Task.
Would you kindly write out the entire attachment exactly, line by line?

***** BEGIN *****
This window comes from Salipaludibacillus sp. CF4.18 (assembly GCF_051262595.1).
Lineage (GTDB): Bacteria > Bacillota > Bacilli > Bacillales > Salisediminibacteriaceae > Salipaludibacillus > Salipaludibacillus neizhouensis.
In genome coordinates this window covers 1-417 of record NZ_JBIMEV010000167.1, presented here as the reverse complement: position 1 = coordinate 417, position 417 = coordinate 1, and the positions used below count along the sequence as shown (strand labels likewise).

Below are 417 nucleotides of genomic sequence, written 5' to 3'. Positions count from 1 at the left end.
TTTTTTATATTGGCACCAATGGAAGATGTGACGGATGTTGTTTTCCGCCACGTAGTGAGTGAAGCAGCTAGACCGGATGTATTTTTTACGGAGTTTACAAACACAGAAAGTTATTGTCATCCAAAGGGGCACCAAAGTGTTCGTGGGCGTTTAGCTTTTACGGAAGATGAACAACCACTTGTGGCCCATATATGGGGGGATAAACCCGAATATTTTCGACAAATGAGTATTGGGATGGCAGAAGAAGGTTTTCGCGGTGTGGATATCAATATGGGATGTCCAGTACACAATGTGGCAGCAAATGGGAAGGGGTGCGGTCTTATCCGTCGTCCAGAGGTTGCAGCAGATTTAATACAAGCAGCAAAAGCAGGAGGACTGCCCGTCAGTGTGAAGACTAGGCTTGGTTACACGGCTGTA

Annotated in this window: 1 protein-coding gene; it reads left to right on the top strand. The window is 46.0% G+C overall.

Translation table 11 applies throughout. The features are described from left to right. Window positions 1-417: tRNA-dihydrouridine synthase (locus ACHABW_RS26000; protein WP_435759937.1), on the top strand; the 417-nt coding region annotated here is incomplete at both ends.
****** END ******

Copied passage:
This window comes from Salipaludibacillus sp. CF4.18 (assembly GCF_051262595.1).
Lineage (GTDB): Bacteria > Bacillota > Bacilli > Bacillales > Salisediminibacteriaceae > Salipaludibacillus > Salipaludibacillus neizhouensis.
In genome coordinates this window covers 1-417 of record NZ_JBIMEV010000167.1, presented here as the reverse complement: position 1 = coordinate 417, position 417 = coordinate 1, and the positions used below count along the sequence as shown (strand labels likewise).

Below are 417 nucleotides of genomic sequence, written 5' to 3'. Positions count from 1 at the left end.
TTTTTTATATTGGCACCAATGGAAGATGTGACGGATGTTGTTTTCCGCCACGTAGTGAGTGAAGCAGCTAGACCGGATGTATTTTTTACGGAGTTTACAAACACAGAAAGTTATTGTCATCCAAAGGGGCACCAAAGTGTTCGTGGGCGTTTAGCTTTTACGGAAGATGAACAACCACTTGTGGCCCATATATGGGGGGATAAACCCGAATATTTTCGACAAATGAGTATTGGGATGGCAGAAGAAGGTTTTCGCGGTGTGGATATCAATATGGGATGTCCAGTACACAATGTGGCAGCAAATGGGAAGGGGTGCGGTCTTATCCGTCGTCCAGAGGTTGCAGCAGATTTAATACAAGCAGCAAAAGCAGGAGGACTGCCCGTCAGTGTGAAGACTAGGCTTGGTTACACGGCTGTA

Annotated in this window: 1 protein-coding gene; it reads left to right on the top strand. The window is 46.0% G+C overall.

Translation table 11 applies throughout. The features are described from left to right. Window positions 1-417: tRNA-dihydrouridine synthase (locus ACHABW_RS26000; protein WP_435759937.1), on the top strand; the 417-nt coding region annotated here is incomplete at both ends.